Privacy Rights? No.

From: A
Sent: Sunday, April 30, 2017 1:39 PM
To: Walter Block
Subject: Libertarian question about information
Hi Walter, Hope this email finds you well! I just thought of a question about information that I don’t know how to resolve. When we go to a restaurant and order a dish, we aren’t told about the full details of the cooking process, the exact portions of various ingredients, etc., and this is considered fine. But if the restaurant puts some (hopefully mild) poison in the dish and doesn’t tell us about that, this may be a violation of the tacit contract. But this question becomes harder to resolve when we exit the realm of contractual transactions. Suppose A invites B to his home and lets her shower there (all this is free of charge, as a sort of “gift”) but does not tell B that there is a camera filming her in the shower. As there is no contract here (not even a tacit one), B cannot complain that A is violating any contract and committing fraud. So the question is: how much information is A obliged to reveal to B? I mean, surely A doesn’t have to tell B about every piece of furniture and every item in the house. But does A have to tell B about the existence of the camera in the shower, under libertarian law? Thanks a lot! A

Dear A: I think there is a tacit agreement, perhaps not a contract, but a legal agreement, that A has with his invitee, B. For example, he can’t murder her, just because she is now on his property. He can’t rape her. I think it also includes he can’t take a picture of her, not only when she is in the shower, but even at all, without her permission. Of course, he need not tell her about every stick of furniture in his apartment. Where do I get this from? From culture, from expectations, that are typical when a guy invites a girl to his abode. Of course, there is a continuum, there always is, even given the same culture. For example, may he put his hand over her shoulder, or grab her hand, without her permission when they are sitting on his couch? According to our leftist friends, he must explicitly ask her if he may do so. He must get her to sign an explicit agreement to that effect. I think that’s nuts. On the other hand, if she evinces even the slightest discomfort with his assertiveness, I think he is obligated, legally obligated, to pull back. Not to apologize, but just to pull back. For more on continuums, see this: Block, Walter E. and William Barnett II. 2008. “Continuums” Journal Etica e Politica / Ethics & Politics, Vol. 1, pp. 151-166, June;;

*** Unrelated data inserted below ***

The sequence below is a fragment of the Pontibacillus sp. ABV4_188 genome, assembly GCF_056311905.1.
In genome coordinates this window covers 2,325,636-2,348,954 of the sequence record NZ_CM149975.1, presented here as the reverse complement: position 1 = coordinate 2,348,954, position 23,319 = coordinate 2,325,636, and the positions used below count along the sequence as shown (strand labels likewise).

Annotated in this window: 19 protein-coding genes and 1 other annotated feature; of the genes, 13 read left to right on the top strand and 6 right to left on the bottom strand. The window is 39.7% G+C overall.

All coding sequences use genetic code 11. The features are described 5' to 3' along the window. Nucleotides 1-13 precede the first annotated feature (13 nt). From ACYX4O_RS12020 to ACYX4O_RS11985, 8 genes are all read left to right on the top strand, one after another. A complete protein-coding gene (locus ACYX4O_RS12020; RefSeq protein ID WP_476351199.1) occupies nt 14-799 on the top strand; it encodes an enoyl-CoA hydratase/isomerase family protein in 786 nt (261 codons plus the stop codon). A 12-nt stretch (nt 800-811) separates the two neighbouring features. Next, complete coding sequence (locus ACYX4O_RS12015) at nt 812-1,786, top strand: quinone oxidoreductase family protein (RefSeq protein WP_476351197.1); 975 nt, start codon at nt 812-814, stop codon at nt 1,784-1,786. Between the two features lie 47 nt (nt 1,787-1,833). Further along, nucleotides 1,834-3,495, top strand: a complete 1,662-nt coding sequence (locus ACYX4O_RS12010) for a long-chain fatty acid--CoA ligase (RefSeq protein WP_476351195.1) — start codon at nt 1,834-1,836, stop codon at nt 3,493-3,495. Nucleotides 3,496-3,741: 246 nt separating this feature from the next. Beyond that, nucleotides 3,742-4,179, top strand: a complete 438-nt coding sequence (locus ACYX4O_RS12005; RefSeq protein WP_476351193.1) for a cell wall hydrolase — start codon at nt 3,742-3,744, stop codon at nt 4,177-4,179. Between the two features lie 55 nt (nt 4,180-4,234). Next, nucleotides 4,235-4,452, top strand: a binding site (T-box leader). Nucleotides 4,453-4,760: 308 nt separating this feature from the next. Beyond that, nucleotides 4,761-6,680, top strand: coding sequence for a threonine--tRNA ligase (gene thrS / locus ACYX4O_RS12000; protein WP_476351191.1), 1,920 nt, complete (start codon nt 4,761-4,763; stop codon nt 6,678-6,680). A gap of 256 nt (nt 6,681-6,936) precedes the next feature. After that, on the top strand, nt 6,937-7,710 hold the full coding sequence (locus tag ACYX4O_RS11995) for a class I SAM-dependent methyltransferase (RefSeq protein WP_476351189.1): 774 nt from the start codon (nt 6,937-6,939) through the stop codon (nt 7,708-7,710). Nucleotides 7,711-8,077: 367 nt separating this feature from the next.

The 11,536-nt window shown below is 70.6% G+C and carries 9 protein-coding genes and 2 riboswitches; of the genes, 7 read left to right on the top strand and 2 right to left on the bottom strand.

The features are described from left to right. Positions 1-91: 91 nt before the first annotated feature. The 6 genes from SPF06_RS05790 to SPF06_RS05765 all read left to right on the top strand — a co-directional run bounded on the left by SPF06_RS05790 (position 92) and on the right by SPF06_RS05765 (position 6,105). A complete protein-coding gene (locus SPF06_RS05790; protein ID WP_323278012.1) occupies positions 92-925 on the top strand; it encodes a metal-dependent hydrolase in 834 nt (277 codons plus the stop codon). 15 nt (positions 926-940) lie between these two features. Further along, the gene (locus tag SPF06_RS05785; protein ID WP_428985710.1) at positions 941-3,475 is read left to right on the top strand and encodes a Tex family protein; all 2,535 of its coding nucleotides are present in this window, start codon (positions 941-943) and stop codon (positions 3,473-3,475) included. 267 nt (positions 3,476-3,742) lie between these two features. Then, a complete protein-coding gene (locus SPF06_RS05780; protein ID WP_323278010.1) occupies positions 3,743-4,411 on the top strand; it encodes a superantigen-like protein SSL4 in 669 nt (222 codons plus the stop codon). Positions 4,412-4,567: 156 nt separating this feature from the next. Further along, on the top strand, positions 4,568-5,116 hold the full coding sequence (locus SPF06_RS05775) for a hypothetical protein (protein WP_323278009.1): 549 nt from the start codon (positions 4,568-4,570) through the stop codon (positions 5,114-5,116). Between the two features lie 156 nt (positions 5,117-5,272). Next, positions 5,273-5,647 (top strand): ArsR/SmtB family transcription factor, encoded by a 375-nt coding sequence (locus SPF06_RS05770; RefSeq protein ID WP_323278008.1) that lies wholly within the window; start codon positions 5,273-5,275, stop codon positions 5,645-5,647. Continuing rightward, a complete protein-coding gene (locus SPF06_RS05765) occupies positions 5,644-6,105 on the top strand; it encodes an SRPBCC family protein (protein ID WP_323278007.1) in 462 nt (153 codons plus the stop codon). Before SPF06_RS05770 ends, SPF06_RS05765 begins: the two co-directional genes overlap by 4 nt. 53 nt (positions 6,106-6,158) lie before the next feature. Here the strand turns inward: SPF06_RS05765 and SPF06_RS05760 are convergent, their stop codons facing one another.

In my view, taking pictures of her while she is in the shower is way over the line (taking a picture of her fully clothed, unbeknownst to her, is in my opinion somewhat in the gray area, since he could legally do that while she was in “public” say on the street. But not really; it is not gray there in his apartment. I think he should not do that when she is in him home, since I think he owes her more, now that she is in his apartment, and sort of under his protection. If I had to rule on this, I’d say he could take her picture without her knowledge in the street, but not in his condo). And, this doesn’t stem from her right to privacy. I argue she has no such right (see below). Instead, I think this springs from implicit contracts that hosts owe guests. Hey, guest also owe hosts something too. They may not wreck the joint, besmirch it; if they spill something, they shouldn’t hide that, etc.

Block, 1991, 2012, 2013A, 2013B, ch. 18, 2016; Block, Kinsella and Whitehead, 2006

Block, Walter E. 2016. “So-called Privacy Rights Are Incompatible with our Libertarian Philosophy.” September 23;

Block, Walter E. 1991. “Old Letters and Old Buildings,” The Freeman Ideas on Liberty, March, pp. 96,;

Block, Walter E. 2012. “Rozeff on Privacy: A Defense of Rothbard.” December 13;

Rozeff on Privacy: A Defense of Rothbard

Block, Walter E. 2013A. “There Is No Right to Privacy.” July 13;

There Is No Right to Privacy

There Is No Right to Privacy;;;

Block, Walter E. 2013B. Defending the Undefendable II: Freedom in all realms; Terra Libertas Publishing House

Block, Walter, Stephan Kinsella and Roy Whitehead. 2006. “The duty to defend advertising injuries caused by junk faxes: an analysis of privacy, spam, detection and blackmail.” Whittier Law Review, Vol. 27, No. 4, pp. 925-949;;


8:53 pm on May 1, 2017